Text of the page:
Collect. Czech. Chem. Commun. 1987, 52, 1550-1560

Polarographic reduction of p–substituted 1-phenyl-3-aminocarbonylpyridinium salts

Jiří Krechla, Daniela Mižaninováa, Jiří Volkeb and Josef Kuthana

a Department of Organic Chemistry, Prague Institute of Chemical Technology, 166 28 Prague 6
b The J. Heyrovský Institute of Physical Chemistry and Electrochemistry, Czechoslovak Academy of Sciences, 118 40 Prague 1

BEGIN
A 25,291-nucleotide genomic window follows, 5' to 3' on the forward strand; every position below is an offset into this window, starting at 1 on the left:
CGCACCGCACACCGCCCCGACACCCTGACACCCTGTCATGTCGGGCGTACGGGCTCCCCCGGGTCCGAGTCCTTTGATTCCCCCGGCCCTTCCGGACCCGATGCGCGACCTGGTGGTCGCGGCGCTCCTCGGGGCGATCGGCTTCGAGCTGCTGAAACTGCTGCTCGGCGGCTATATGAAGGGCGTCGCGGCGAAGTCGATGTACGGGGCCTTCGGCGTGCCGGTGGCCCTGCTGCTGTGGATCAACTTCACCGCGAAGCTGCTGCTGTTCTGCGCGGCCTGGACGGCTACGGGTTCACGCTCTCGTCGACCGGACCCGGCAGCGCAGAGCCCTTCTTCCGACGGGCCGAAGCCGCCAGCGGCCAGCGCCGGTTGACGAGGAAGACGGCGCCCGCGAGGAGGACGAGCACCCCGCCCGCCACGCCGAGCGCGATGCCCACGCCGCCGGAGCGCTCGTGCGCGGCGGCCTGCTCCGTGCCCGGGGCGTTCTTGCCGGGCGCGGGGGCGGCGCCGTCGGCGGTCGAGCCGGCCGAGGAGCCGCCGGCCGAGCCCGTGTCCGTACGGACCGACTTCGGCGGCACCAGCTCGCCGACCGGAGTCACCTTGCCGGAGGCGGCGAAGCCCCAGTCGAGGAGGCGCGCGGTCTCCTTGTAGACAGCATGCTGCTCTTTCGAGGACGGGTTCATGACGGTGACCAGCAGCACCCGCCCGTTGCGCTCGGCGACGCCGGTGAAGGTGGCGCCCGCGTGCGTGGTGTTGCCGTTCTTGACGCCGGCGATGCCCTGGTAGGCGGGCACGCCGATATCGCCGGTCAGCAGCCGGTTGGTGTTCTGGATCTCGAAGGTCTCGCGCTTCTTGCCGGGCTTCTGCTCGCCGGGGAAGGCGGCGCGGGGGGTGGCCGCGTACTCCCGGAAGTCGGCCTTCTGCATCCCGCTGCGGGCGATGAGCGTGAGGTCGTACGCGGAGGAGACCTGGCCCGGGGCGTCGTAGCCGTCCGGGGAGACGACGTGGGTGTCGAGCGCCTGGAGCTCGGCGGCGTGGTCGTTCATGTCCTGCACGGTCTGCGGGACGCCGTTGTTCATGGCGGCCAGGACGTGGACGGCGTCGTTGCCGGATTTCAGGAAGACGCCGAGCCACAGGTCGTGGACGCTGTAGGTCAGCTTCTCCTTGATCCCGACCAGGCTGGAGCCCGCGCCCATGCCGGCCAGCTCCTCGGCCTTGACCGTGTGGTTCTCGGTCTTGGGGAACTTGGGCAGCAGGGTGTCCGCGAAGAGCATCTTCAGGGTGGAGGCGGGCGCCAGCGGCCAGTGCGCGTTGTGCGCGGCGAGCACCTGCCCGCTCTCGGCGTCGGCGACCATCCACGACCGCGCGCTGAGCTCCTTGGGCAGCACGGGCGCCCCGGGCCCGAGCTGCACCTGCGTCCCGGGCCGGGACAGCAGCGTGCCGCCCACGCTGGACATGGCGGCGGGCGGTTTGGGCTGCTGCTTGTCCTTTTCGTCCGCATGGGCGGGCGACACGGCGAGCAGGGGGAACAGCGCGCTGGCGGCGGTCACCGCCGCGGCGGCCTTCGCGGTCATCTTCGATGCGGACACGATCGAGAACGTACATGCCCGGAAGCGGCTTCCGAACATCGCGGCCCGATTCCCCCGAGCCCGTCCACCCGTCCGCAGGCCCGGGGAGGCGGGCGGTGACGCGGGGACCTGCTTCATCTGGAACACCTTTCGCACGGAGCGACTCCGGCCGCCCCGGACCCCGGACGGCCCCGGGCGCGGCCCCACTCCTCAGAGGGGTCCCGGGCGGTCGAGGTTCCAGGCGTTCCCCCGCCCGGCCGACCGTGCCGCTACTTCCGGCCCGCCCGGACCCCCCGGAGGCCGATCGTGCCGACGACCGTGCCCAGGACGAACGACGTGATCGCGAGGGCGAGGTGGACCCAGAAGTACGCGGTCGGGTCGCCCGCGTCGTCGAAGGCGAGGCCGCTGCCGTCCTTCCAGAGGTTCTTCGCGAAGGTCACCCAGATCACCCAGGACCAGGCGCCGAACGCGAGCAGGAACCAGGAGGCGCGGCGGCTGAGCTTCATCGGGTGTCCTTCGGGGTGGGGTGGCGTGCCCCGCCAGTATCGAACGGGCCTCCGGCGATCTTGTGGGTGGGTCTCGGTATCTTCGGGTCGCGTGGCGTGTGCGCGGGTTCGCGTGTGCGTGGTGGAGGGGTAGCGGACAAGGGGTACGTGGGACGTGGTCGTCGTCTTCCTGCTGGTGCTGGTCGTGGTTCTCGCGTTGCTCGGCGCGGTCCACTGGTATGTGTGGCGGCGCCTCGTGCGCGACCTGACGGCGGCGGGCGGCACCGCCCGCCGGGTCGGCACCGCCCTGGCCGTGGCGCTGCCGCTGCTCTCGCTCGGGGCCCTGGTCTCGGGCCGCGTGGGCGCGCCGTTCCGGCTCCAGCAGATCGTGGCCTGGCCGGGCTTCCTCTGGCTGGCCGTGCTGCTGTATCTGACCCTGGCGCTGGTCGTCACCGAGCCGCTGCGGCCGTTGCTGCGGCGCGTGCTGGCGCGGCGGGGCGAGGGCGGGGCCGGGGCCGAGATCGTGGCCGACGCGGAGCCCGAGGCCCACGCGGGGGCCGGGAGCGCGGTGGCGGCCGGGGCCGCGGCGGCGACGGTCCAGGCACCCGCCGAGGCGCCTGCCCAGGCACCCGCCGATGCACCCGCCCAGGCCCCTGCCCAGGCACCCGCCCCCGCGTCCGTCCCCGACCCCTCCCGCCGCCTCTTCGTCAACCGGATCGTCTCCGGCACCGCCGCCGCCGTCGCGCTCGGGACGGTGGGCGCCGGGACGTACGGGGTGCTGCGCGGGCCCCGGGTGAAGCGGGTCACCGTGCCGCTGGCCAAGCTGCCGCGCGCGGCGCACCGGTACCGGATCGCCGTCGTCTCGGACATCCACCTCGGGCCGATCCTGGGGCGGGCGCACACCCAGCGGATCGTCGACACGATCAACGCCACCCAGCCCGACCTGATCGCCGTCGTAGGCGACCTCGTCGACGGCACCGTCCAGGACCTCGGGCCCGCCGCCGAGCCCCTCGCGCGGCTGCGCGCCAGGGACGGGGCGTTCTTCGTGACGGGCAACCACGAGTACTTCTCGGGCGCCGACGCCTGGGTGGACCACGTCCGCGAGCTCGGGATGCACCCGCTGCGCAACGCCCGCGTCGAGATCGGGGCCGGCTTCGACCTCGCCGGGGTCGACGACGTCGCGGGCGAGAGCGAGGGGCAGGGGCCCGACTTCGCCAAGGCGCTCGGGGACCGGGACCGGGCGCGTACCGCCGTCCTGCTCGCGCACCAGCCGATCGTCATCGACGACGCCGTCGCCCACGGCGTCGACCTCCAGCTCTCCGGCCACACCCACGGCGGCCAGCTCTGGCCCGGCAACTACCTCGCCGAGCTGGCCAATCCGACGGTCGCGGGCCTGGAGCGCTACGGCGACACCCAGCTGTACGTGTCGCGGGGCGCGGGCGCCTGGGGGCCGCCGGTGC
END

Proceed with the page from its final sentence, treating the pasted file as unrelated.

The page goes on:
The substitution effect of different groups (H, NO2, COOH, Br, Cl, NHCOCH3, CH3, OCH3, OH, and N(C2H5)2) on the polarographic behaviour of p–substituted 1-phenyl-3-aminocarbonylpyridinium cations has been investigated, in particular on their half-wave potentials in aqueous phosphate buffers pH 6·65 (10% DMF) and in anhydrous solutions of dimethylformamide with 0·05 mol l-1 (n-C4H9)4N+BF4- as supporting electrolyte. The half-wave potentials of the reduction wave which corresponds to the uptake of a single electron (wave B) and to the formation of the primary radical, obey a Hammett correlation in a similar way as it is in the case of 1-benzyl-3-aminocarbonylpyridinium cations. The slope ρπ,R in the Hammett plot equals 0·093 V for 10% DMF and 0·179 V for anhydrous DMF and compares thus with this slope obtained with the 1-benzyl derivatives where 0·095 V was found for water and 0·127 V for anhydrous acetonitrile. The transfer of the substitution effect from the substituent in the para position on the benzene nucleus to the heterocyclic ring in thus equally active in both substances and depends more strongly on the solvent than on the structure of cations of both types. The low sensitivity in both series towards a change in the substituent is explained by the fact that during the uptake of the electron the benzene and the pyridine nucleus are not even approximately coplanar. This is why the π-overlap between the two nuclei is considerably restricted. The analysis of sampled dc-polarographic waves has confirmed that the one-electron uptake is followed by a chemical reaction, most probably a dimer formation or a reaction of the primary product with the starting substance.